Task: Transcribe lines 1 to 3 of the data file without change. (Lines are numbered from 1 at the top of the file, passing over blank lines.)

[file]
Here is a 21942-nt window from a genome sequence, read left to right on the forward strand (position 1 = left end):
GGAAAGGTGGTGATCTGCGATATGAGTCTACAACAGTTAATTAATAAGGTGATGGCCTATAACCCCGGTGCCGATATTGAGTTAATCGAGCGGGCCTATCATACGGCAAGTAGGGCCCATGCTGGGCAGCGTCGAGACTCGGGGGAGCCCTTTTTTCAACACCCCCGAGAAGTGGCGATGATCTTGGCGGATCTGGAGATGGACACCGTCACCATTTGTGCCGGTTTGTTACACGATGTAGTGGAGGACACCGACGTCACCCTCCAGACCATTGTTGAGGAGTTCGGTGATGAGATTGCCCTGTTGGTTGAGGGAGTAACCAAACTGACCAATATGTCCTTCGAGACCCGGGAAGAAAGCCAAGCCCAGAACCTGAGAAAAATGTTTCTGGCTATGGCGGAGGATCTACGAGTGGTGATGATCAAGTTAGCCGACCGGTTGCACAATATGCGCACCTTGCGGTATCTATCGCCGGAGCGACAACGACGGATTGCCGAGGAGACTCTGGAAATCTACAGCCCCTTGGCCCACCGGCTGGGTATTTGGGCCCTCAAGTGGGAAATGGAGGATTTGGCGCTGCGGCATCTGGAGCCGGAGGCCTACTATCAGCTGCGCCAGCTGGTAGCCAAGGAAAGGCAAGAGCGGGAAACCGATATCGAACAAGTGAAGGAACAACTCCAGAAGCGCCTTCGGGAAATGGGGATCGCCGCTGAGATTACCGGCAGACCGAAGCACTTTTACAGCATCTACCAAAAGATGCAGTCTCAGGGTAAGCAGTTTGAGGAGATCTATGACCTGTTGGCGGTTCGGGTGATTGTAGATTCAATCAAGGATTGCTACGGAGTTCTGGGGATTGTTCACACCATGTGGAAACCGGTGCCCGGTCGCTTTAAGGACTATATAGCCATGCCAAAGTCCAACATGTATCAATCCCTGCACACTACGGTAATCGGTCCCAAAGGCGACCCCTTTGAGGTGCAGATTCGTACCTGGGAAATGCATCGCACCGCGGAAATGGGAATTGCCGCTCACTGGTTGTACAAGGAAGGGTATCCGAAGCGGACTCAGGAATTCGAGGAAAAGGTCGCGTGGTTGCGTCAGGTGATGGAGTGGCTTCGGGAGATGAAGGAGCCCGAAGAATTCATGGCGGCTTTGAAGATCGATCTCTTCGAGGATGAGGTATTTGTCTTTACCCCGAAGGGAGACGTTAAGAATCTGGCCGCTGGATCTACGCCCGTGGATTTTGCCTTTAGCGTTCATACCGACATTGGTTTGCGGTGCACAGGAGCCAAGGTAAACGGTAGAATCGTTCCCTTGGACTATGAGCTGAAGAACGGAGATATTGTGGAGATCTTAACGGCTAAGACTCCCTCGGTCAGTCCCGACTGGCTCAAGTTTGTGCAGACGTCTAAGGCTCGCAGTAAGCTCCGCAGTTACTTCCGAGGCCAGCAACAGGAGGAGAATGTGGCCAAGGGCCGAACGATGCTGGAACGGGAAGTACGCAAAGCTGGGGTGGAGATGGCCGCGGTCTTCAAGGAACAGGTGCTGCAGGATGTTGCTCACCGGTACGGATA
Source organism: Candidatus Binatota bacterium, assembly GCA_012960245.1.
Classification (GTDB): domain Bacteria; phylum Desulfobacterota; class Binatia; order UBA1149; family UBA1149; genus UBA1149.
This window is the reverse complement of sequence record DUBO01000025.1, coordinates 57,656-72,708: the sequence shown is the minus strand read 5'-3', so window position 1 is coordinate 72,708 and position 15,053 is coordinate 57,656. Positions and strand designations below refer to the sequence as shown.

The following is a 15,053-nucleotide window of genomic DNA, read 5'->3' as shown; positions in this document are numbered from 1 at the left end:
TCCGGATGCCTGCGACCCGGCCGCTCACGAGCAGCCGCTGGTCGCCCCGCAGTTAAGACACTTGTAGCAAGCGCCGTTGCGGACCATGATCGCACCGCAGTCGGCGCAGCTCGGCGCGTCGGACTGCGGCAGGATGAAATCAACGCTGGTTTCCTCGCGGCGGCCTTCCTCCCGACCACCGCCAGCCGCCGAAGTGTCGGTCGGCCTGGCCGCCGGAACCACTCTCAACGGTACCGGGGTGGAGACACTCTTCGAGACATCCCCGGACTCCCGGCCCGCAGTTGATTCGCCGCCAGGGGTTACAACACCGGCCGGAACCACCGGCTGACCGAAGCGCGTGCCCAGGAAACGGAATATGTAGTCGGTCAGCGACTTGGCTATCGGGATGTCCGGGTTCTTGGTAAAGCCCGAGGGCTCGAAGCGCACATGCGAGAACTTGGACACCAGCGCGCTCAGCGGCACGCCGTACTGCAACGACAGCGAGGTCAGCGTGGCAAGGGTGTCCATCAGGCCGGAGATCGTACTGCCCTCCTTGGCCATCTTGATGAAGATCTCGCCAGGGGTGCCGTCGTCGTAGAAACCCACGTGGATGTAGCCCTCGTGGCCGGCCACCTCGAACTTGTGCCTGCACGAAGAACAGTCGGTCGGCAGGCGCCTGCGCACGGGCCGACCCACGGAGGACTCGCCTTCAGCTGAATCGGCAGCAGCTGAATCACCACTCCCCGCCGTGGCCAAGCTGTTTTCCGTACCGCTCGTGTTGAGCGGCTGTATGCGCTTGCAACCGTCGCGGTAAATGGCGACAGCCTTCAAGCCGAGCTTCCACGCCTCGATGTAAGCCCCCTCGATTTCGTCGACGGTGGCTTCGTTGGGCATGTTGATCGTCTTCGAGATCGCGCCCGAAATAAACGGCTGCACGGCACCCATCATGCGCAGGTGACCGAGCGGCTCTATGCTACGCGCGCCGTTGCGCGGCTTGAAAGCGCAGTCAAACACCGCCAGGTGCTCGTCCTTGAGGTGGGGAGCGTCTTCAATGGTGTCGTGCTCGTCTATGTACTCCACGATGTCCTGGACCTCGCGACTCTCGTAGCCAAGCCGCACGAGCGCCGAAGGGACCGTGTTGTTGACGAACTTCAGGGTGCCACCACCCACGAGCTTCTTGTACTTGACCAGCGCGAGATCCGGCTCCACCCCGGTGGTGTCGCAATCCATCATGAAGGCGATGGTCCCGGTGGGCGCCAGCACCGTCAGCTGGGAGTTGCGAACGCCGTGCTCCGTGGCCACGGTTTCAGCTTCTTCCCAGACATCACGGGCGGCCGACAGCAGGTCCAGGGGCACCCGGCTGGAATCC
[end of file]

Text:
Here is a 21942-nt window from a genome sequence, read left to right on the forward strand (position 1 = left end):
GGAAAGGTGGTGATCTGCGATATGAGTCTACAACAGTTAATTAATAAGGTGATGGCCTATAACCCCGGTGCCGATATTGAGTTAATCGAGCGGGCCTATCATACGGCAAGTAGGGCCCATGCTGGGCAGCGTCGAGACTCGGGGGAGCCCTTTTTTCAACACCCCCGAGAAGTGGCGATGATCTTGGCGGATCTGGAGATGGACACCGTCACCATTTGTGCCGGTTTGTTACACGATGTAGTGGAGGACACCGACGTCACCCTCCAGACCATTGTTGAGGAGTTCGGTGATGAGATTGCCCTGTTGGTTGAGGGAGTAACCAAACTGACCAATATGTCCTTCGAGACCCGGGAAGAAAGCCAAGCCCAGAACCTGAGAAAAATGTTTCTGGCTATGGCGGAGGATCTACGAGTGGTGATGATCAAGTTAGCCGACCGGTTGCACAATATGCGCACCTTGCGGTATCTATCGCCGGAGCGACAACGACGGATTGCCGAGGAGACTCTGGAAATCTACAGCCCCTTGGCCCACCGGCTGGGTATTTGGGCCCTCAAGTGGGAAATGGAGGATTTGGCGCTGCGGCATCTGGAGCCGGAGGCCTACTATCAGCTGCGCCAGCTGGTAGCCAAGGAAAGGCAAGAGCGGGAAACCGATATCGAACAAGTGAAGGAACAACTCCAGAAGCGCCTTCGGGAAATGGGGATCGCCGCTGAGATTACCGGCAGACCGAAGCACTTTTACAGCATCTACCAAAAGATGCAGTCTCAGGGTAAGCAGTTTGAGGAGATCTATGACCTGTTGGCGGTTCGGGTGATTGTAGATTCAATCAAGGATTGCTACGGAGTTCTGGGGATTGTTCACACCATGTGGAAACCGGTGCCCGGTCGCTTTAAGGACTATATAGCCATGCCAAAGTCCAACATGTATCAATCCCTGCACACTACGGTAATCGGTCCCAAAGGCGACCCCTTTGAGGTGCAGATTCGTACCTGGGAAATGCATCGCACCGCGGAAATGGGAATTGCCGCTCACTGGTTGTACAAGGAAGGGTATCCGAAGCGGACTCAGGAATTCGAGGAAAAGGTCGCGTGGTTGCGTCAGGTGATGGAGTGGCTTCGGGAGATGAAGGAGCCCGAAGAATTCATGGCGGCTTTGAAGATCGATCTCTTCGAGGATGAGGTATTTGTCTTTACCCCGAAGGGAGACGTTAAGAATCTGGCCGCTGGATCTACGCCCGTGGATTTTGCCTTTAGCGTTCATACCGACATTGGTTTGCGGTGCACAGGAGCCAAGGTAAACGGTAGAATCGTTCCCTTGGACTATGAGCTGAAGAACGGAGATATTGTGGAGATCTTAACGGCTAAGACTCCCTCGGTCAGTCCCGACTGGCTCAAGTTTGTGCAGACGTCTAAGGCTCGCAGTAAGCTCCGCAGTTACTTCCGAGGCCAGCAACAGGAGGAGAATGTGGCCAAGGGCCGAACGATGCTGGAACGGGAAGTACGCAAAGCTGGGGTGGAGATGGCCGCGGTCTTCAAGGAACAGGTGCTGCAGGATGTTGCTCACCGGTACGGATA
Source organism: Candidatus Binatota bacterium, assembly GCA_012960245.1.